I think a major point that he's ignoring is the fact that when innocent people are killed on the job, or, I guess by accidents in relation to dangerous workplaces, in most of those cases the people killed had a reasonable expectation that they were putting themselves in danger. No one is surprised by the fact that a construction site is dangerous, or that car crashes exist; the victim in those cases had fair warning.
kamlem - 2013-11-24
I guess his response to that would be that a premeditated murderer in a capital punishment state would also have those expectations.

My problem with comparing road tolls to capital punishment is that one is deliberate, specific state sanctioned murder, while the other is dealing with probabilities and risk.

Sanest Man Alive - 2013-11-24
His comparison to driving-related fatalities is laughable, too. The issue isn't "well WAY more people are dying from x than from y!", it's that these are not activities specifically designed and performed to kill people. When I get in my car, it's because I'm going to work, or school, or the supermarket, or even the truckstop on the edge of town for gloryhole shenanigans. I don't turn the ignition thinking "Hmm, today it looks like I'm scheduled to run over a kid who doesn't look both ways before crossing and a hiker walking too close to the shoulder. Well, of course the sick fucks deserve it, and at least they won't hurt anyone else now."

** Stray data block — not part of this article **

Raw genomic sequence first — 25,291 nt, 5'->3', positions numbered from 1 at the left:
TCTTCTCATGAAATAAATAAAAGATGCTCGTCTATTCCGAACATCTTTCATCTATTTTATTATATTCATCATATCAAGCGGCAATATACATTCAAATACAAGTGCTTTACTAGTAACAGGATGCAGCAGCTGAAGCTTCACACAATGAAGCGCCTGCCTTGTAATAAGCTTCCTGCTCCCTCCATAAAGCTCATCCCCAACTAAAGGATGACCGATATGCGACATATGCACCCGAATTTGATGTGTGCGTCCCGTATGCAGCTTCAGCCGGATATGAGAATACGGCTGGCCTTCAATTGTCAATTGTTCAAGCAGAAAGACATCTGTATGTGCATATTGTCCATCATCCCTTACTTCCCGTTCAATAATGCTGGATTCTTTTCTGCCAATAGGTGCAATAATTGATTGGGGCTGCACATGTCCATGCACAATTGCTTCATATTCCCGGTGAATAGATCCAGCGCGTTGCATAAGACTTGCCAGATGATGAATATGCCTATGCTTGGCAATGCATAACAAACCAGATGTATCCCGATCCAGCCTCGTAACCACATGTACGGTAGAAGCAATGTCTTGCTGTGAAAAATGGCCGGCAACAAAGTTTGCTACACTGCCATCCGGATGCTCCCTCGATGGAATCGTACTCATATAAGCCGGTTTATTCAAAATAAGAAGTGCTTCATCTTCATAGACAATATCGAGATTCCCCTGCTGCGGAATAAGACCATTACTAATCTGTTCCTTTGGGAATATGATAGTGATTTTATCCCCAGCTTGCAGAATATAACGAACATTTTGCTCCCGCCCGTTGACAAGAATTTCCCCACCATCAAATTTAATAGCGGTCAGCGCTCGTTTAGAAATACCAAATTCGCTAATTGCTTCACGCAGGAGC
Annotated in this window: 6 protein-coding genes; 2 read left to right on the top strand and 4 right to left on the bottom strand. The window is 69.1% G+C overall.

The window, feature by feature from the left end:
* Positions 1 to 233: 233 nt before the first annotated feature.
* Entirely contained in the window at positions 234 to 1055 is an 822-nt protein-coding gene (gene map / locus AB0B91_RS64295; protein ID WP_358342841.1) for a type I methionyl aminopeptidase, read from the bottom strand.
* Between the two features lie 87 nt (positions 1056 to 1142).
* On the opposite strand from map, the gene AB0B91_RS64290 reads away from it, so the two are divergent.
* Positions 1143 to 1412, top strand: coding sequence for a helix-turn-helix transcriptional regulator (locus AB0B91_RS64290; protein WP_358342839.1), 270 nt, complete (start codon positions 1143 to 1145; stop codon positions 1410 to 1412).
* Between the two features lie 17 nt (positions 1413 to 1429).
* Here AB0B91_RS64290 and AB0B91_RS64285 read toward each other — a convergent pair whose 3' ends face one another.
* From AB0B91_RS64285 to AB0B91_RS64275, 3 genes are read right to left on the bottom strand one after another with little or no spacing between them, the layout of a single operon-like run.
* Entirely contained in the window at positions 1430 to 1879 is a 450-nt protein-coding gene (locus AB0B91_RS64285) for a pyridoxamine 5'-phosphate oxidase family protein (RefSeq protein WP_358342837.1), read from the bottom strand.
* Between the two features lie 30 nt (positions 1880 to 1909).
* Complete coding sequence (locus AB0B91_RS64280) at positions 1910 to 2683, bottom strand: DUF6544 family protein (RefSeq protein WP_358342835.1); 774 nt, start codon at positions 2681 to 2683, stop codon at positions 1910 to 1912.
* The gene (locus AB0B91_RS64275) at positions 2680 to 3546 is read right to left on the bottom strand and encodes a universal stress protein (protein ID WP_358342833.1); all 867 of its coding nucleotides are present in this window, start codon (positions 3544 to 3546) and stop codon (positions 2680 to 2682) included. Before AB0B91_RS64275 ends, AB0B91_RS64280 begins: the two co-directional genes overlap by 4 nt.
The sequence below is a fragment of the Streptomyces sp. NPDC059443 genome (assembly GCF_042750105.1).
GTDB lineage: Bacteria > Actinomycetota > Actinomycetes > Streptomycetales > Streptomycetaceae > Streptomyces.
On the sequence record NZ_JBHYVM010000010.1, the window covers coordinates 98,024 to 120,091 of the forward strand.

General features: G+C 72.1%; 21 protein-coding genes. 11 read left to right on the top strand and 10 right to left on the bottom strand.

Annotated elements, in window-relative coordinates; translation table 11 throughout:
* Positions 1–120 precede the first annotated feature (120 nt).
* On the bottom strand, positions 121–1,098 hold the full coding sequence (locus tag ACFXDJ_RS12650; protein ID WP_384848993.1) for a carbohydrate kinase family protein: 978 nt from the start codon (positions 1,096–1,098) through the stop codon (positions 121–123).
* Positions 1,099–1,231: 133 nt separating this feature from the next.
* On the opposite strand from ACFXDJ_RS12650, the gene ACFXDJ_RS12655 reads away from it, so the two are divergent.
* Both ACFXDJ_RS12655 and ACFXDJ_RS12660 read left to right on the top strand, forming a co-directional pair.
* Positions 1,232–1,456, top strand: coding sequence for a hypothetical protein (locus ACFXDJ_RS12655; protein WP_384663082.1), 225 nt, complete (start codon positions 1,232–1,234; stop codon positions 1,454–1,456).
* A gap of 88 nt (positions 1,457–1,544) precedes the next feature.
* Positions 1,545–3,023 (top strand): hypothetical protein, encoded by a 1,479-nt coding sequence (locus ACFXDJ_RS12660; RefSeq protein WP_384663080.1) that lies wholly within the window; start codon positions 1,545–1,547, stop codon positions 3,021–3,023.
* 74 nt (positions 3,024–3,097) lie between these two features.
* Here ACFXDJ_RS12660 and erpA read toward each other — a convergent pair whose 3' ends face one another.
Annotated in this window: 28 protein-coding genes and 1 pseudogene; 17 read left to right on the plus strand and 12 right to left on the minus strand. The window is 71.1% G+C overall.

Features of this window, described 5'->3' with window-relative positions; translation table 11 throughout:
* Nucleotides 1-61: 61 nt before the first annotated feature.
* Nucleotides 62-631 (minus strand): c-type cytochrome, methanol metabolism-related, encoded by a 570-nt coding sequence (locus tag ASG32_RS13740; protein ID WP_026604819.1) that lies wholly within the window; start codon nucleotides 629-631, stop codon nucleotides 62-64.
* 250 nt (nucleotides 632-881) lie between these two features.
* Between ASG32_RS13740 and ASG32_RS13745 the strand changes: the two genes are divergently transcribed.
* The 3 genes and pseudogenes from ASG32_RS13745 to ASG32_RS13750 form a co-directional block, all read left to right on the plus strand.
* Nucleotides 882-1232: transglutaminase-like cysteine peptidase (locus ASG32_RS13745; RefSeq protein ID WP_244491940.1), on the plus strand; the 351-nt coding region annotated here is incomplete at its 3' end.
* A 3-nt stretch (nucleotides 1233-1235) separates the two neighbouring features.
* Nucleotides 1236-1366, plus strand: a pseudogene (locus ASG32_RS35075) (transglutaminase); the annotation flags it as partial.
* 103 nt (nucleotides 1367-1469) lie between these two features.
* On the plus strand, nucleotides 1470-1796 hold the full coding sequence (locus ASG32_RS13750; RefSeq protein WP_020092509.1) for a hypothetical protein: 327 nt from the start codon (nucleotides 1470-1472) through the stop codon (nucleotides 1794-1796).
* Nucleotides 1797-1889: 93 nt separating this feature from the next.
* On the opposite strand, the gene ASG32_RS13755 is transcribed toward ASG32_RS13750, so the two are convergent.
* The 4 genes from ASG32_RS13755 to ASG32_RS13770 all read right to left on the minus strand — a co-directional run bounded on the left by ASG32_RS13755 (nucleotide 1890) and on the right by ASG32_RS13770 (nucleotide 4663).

Yes, there is a staggering number of people killed every year in car accidents in this country, but the reasons for that have little to do with wrongful executions.

StanleyPain - 2013-11-24
Nice of him never to address the actual, real reasons that many people, like myself, are opposed to the death penalty, which has nothing to do with arguments from emotion, but rather the factual understanding that
1. The death penalty does nothing to effect crime rates.
2. It is applied unevenly across the social spectrum, with minorities and poor people being sentenced to death far more for similar crimes.
3. It is a permanent punishment that cannot be altered or changed in the event that the convicted person is innocent or whose due process has been corrupted, which goes nearly hand-in-hand with the problems relating to point 2.
EvilHomer - 2013-11-24